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The Pan Research Group
the back of Shelby Hall, with a view of the courtyard

Dr. Pan's Teaching


  • CH 621 Electrochemistry (Graduate Course)
  • CH 223 Quantitative Analysis
  • CH 102 General Chemistry 
  • CH 101 General Chemistry 

CH 621 Trends In Analytical Chem (Electrochemistry) 


Prerequisites for this course are general chemistry (CH101, 102). All students are assumed to have some background in half reaction potentials, standard potentials, redox reactions, and electroanalytical chemistry at the general level of undergraduate courses (e.g., quantitative analysis). Some ability in computer programming, at the minimum use of spreadsheets, like Excel (to carry out the digital simulations taught in the course) is also assumed.

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Course Description

This course is designed to teach the fundamental aspects of electrochemistry and the application of electrochemical methods to chemical/engineering problems. Special emphasis will be given to the study of electrode reaction mechanisms and the interpretation of electrochemical results (e.g., cyclic voltammetry) for organic and inorganic systems. A rigorous consideration of voltammetric and coulometric methods and several topics of interest in electrochemistry including modified electrodes, photoelectrochemistry, scanning electrochemical microscopy and electrogenerated chemiluminescence etc will be undertaken. We will also introduce the concept of AC impedance, solar cell and fuel cell at the end of the course. There are hands-on activities (e.g., CVs, solar cell, electrolysis, fuel cell, energy transformation, rotating disc electrode) provided to enhance the learning.

Student Learning Outcomes

This course will help graduate students interpret various electrochemical results (e.g., cyclic voltammetry) for organic and inorganic systems. Students are expected to be capable of using digital simulation and electrochemistry theory to understand electrochemical phenomenon; secondly, students will be able to apply electrochemical methods to solve chemistry and chemical engineering problems existing at a solid-liquid interface; third, student will have a comprehensive understanding of analytical chemistry application of electrochemistry and learn how electrochemistry is used in sensors for ultrasensitive detection; Several types of devices such as fuel cell, light emitting electrochemical cell and solar cell will be introduced in order to enhance their understanding of the principles of electrochemical systems. Students are expected to have the ability to develop their own interests further based on what we will learn through the course by reading literature and conducting research in these important fields.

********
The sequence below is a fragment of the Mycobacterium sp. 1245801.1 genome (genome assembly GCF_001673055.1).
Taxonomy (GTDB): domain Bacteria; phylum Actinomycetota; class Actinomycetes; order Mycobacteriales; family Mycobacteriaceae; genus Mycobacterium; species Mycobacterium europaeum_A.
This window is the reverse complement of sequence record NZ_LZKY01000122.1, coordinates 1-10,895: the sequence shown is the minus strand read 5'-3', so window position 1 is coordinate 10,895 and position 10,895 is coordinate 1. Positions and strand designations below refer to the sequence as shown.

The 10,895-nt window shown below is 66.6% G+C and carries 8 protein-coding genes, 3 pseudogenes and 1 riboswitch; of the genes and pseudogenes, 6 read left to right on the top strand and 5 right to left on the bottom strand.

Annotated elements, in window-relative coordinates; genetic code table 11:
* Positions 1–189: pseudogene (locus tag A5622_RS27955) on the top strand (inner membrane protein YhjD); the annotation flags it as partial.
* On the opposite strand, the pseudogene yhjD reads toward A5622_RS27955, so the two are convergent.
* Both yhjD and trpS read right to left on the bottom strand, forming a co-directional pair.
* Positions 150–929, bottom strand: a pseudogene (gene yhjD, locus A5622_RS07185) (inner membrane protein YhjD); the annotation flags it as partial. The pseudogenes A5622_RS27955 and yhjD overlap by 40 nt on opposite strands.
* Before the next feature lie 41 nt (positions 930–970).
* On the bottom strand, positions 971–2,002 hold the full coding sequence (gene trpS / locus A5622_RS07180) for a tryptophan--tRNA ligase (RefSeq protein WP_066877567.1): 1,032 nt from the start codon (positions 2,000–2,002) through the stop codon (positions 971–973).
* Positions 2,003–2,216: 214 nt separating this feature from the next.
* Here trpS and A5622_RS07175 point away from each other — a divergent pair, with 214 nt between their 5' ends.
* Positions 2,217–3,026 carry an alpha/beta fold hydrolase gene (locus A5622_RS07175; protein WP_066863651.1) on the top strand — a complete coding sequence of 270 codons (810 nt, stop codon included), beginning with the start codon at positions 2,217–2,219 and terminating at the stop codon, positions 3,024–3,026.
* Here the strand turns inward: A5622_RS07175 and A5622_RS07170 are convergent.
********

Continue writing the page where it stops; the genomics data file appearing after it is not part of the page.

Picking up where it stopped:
Required Texts

UA Supply Store Textbook Information

J. Bard and L. R. Faulkner, Electrochemical Methods, Second edition, John Wiley & Sons, Inc. Two copies of this book are available in Rodgers Library. The second and/or third year chemistry graduate students may have their own copies.


The UA blackboard site ( contains a variety of useful course materials, including teaching slides, reading materials and software for digital simulations.


The following references are available at Rodgers Library. These are recently purchased materials for your study and research by the course instructor.

Encyclopedia of Electrochemistry, Volume 1-10

Thermodynamics and Electrified Interfaces; Interfacial Kinetics and Mass Transport; Instrumentation and Electroanalytical Chemistry; Corrosion and Oxide Films; Electrochemical Engineering; Semiconductor Electrodes and Photoelectrochemistry; Inorganic Electrochemistry; Organic Electrochemistry; Bioelectrochemistry; Modified Electrodes.  

Outline of Topics

Introduction, Standard electrode potential, cell thermodynamics effect of concentration on electrode potential (The Nernst equation)
Lab 1 Voltage measurement of galvanic elements

Potential/current control Electrochemical Methods I

Lab 2 Electrode Potential Measurement in 3-electrode configuration (ref, counter and working)

Double layer structure, potential/current control Electrochemical Methods
Mass transfer
Kinetic of electrode reactions
Potential/current control Electrochemical Methods II

Lab 3 Cyclic Voltammetry

Theoretical: Laplace Transform for control potential methods
Digital simulation
Linear Sweep and Cyclic Voltammetry

Lab 4 Rotating Disc Electrode

Digital simulation of Linear Sweep and Cyclic Voltammetry
Double Layer Structure and Adsorption – Modified Electrodes
Analysis of Electrode Reaction Mechanisms
Nanoelectrochemistry and trace analysis using electrochemical methods
Modified electrode for electrochemical sensing
Introduction to electrogenerated chemiluminescence (ECL) and OLEDs
Current status of ECL and applications

Lab 5. chemiluminescence and electroluminescence

Microelectrode, Scanning electrochemical microscopy (SECM) using microelectrode, Application of SECM (Lab tour for SECM)

Lab 6 Alternative Renewable Energy: Solar Water Splitting for Hydrogen

Direct water splitting at nanoelectrodes using solar energy
Dye sensitized electrochemical solar cell
AC Impedance
AC Impedance in solar cell, batteries and fuel cell

Lab. 7 Al-air battery

Other E-chem methods (CC, CA, Stripping, LSV and other pulse techniques)
Student presentations and papers